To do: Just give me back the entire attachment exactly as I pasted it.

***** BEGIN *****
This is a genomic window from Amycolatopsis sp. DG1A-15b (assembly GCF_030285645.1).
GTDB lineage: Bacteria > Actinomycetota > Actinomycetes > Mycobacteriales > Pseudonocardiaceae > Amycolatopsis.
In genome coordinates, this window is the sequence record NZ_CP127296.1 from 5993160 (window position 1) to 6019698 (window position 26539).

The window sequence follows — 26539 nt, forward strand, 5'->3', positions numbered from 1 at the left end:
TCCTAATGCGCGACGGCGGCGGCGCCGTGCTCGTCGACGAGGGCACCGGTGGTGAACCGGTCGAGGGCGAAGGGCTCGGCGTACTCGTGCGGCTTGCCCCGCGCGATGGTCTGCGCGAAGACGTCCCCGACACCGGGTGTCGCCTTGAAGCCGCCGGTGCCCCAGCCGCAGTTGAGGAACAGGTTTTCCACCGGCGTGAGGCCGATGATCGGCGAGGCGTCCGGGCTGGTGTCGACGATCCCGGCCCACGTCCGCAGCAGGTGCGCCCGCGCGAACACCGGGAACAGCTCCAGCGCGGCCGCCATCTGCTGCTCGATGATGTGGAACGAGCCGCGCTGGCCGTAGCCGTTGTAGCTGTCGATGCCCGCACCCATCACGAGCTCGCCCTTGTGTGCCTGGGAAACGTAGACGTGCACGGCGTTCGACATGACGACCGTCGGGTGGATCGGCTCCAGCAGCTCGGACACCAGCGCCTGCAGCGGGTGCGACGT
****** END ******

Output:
This is a genomic window from Amycolatopsis sp. DG1A-15b (assembly GCF_030285645.1).
GTDB lineage: Bacteria > Actinomycetota > Actinomycetes > Mycobacteriales > Pseudonocardiaceae > Amycolatopsis.
In genome coordinates, this window is the sequence record NZ_CP127296.1 from 5993160 (window position 1) to 6019698 (window position 26539).

The window sequence follows — 26539 nt, forward strand, 5'->3', positions numbered from 1 at the left end:
TCCTAATGCGCGACGGCGGCGGCGCCGTGCTCGTCGACGAGGGCACCGGTGGTGAACCGGTCGAGGGCGAAGGGCTCGGCGTACTCGTGCGGCTTGCCCCGCGCGATGGTCTGCGCGAAGACGTCCCCGACACCGGGTGTCGCCTTGAAGCCGCCGGTGCCCCAGCCGCAGTTGAGGAACAGGTTTTCCACCGGCGTGAGGCCGATGATCGGCGAGGCGTCCGGGCTGGTGTCGACGATCCCGGCCCACGTCCGCAGCAGGTGCGCCCGCGCGAACACCGGGAACAGCTCCAGCGCGGCCGCCATCTGCTGCTCGATGATGTGGAACGAGCCGCGCTGGCCGTAGCCGTTGTAGCTGTCGATGCCCGCACCCATCACGAGCTCGCCCTTGTGTGCCTGGGAAACGTAGACGTGCACGGCGTTCGACATGACGACCGTCGGGTGGATCGGCTCCAGCAGCTCGGACACCAGCGCCTGCAGCGGGTGCGACGT